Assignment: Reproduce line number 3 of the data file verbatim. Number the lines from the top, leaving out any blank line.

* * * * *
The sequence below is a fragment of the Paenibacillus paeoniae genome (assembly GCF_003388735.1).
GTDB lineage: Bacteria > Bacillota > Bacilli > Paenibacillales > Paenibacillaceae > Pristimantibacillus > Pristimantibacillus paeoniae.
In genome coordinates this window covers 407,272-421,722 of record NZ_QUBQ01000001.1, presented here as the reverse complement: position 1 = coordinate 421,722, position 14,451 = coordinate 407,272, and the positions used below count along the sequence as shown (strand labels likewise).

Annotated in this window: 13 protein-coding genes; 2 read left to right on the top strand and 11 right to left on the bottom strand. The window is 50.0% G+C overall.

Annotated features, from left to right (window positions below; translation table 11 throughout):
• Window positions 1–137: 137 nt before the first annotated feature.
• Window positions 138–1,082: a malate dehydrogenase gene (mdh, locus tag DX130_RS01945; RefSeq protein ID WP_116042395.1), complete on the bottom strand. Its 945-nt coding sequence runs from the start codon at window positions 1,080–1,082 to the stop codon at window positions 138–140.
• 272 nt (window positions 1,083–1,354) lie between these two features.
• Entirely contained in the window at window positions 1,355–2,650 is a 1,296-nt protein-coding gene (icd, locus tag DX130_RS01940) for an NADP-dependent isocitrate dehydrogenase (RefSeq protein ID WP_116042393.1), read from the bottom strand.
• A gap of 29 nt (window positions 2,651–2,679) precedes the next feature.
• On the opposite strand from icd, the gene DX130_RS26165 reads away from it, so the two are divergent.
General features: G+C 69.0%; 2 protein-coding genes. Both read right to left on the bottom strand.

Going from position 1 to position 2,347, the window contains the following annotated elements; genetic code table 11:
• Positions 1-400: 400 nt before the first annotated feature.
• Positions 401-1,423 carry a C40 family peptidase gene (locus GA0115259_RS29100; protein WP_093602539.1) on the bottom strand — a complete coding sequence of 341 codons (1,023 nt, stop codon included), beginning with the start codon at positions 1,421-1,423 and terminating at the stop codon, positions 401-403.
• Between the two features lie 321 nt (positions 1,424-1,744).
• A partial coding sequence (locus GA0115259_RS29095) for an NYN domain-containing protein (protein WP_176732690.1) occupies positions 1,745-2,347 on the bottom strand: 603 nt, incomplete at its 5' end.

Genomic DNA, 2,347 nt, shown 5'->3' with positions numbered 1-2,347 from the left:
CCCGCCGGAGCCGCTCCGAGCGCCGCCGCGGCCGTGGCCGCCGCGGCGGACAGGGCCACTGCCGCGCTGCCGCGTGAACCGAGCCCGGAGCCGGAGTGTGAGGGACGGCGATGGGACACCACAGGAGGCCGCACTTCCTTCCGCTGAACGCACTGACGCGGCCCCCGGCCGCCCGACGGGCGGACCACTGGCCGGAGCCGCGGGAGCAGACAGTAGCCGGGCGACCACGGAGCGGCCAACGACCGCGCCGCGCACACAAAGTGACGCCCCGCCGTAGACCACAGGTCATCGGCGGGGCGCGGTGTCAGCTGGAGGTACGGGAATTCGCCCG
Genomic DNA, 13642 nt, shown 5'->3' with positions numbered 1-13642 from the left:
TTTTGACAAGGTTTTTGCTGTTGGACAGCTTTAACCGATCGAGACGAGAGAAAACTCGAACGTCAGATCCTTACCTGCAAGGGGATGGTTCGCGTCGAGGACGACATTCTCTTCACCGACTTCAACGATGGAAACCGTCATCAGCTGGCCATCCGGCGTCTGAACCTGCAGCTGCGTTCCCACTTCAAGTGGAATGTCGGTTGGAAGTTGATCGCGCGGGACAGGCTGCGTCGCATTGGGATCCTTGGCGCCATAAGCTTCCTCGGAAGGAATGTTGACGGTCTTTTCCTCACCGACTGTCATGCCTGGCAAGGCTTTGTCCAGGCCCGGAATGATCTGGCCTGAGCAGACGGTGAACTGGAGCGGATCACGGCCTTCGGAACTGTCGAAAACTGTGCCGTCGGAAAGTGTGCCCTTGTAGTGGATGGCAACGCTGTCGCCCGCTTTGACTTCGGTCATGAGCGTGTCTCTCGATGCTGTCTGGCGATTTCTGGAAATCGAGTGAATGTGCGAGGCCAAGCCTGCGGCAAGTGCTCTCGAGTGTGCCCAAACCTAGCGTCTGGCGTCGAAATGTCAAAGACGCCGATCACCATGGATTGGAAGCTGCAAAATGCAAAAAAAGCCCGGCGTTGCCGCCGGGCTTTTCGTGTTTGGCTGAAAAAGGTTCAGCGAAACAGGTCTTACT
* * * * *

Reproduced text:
In genome coordinates this window covers 407,272-421,722 of record NZ_QUBQ01000001.1, presented here as the reverse complement: position 1 = coordinate 421,722, position 14,451 = coordinate 407,272, and the positions used below count along the sequence as shown (strand labels likewise).